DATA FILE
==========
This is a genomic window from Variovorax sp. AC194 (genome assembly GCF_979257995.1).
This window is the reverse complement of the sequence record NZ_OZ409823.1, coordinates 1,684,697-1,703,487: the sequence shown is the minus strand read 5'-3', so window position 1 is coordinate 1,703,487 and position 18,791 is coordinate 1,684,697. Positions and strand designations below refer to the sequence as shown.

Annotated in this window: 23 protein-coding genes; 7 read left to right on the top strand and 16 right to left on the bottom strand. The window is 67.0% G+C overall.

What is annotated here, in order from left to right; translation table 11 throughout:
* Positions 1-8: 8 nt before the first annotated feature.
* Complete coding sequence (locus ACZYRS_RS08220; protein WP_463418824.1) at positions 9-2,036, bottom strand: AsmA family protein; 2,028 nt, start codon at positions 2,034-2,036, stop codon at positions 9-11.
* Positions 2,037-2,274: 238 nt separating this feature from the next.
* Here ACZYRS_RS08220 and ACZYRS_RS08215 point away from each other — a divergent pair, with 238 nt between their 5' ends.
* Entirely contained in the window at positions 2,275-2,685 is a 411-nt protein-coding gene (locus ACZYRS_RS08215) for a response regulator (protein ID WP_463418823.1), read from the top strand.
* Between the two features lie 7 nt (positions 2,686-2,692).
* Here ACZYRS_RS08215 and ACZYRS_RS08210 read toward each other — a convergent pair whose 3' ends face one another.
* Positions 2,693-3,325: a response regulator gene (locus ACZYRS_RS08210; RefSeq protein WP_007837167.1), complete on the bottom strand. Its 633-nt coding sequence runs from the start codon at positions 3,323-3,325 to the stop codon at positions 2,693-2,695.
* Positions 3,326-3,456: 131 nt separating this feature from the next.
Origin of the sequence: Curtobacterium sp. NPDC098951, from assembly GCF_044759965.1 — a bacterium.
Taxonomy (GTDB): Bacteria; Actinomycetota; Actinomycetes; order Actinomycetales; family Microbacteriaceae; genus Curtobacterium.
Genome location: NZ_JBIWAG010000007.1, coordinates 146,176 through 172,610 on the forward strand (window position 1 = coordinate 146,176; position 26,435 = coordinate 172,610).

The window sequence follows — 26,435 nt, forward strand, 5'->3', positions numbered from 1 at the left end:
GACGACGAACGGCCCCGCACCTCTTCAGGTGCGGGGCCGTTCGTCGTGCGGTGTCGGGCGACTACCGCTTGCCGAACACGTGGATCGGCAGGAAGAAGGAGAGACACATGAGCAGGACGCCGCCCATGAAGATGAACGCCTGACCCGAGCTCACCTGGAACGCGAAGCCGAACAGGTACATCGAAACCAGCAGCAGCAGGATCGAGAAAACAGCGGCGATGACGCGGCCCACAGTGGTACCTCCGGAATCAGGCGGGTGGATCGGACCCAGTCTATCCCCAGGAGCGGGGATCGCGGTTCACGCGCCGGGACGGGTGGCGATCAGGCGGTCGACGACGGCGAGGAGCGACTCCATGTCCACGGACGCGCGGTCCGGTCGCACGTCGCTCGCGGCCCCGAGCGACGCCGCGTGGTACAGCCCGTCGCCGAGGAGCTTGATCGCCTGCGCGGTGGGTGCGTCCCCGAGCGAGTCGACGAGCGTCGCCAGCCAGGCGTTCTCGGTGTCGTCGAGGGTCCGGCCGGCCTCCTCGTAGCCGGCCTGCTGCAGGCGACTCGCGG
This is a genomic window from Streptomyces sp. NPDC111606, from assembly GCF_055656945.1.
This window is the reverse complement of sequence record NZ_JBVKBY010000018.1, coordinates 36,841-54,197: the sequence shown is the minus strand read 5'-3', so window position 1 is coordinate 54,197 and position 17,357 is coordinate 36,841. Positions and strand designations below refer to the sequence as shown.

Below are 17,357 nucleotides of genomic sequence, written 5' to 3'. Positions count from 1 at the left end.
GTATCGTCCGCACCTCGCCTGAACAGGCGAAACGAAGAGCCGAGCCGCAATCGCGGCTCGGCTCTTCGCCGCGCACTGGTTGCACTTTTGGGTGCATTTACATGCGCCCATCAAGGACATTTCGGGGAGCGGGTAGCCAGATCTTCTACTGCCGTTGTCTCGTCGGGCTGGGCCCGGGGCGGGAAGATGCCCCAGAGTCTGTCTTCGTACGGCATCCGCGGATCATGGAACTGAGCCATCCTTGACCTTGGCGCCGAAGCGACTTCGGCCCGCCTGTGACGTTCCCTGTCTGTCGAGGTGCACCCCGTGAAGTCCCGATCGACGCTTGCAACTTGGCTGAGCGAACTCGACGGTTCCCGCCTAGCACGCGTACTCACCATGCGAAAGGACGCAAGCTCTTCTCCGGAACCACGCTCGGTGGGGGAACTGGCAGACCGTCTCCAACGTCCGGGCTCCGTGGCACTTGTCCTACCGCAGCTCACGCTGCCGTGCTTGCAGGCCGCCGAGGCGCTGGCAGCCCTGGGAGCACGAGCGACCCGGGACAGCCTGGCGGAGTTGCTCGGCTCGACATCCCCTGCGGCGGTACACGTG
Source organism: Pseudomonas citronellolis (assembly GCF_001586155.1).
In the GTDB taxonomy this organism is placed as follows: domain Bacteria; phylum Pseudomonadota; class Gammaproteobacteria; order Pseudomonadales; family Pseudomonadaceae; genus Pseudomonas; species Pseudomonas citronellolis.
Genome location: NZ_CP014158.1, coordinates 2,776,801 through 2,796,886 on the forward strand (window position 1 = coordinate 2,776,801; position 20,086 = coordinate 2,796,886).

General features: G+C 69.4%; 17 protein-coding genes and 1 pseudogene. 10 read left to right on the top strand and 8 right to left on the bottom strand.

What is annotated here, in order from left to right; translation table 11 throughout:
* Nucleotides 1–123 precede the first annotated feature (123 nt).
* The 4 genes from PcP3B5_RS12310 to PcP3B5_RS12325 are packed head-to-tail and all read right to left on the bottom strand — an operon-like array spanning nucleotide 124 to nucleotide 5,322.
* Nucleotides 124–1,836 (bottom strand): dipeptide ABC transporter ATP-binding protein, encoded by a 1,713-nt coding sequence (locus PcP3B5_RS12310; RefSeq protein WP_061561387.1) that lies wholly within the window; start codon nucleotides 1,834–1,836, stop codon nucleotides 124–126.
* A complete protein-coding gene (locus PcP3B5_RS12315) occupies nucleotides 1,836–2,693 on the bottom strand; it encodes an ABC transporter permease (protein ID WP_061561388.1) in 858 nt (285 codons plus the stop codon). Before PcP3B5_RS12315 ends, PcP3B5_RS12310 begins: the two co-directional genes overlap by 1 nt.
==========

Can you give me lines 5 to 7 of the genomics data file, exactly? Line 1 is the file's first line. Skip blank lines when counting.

* Positions 1-8: 8 nt before the first annotated feature.
* Complete coding sequence (locus ACZYRS_RS08220; protein WP_463418824.1) at positions 9-2,036, bottom strand: AsmA family protein; 2,028 nt, start codon at positions 2,034-2,036, stop codon at positions 9-11.
* Positions 2,037-2,274: 238 nt separating this feature from the next.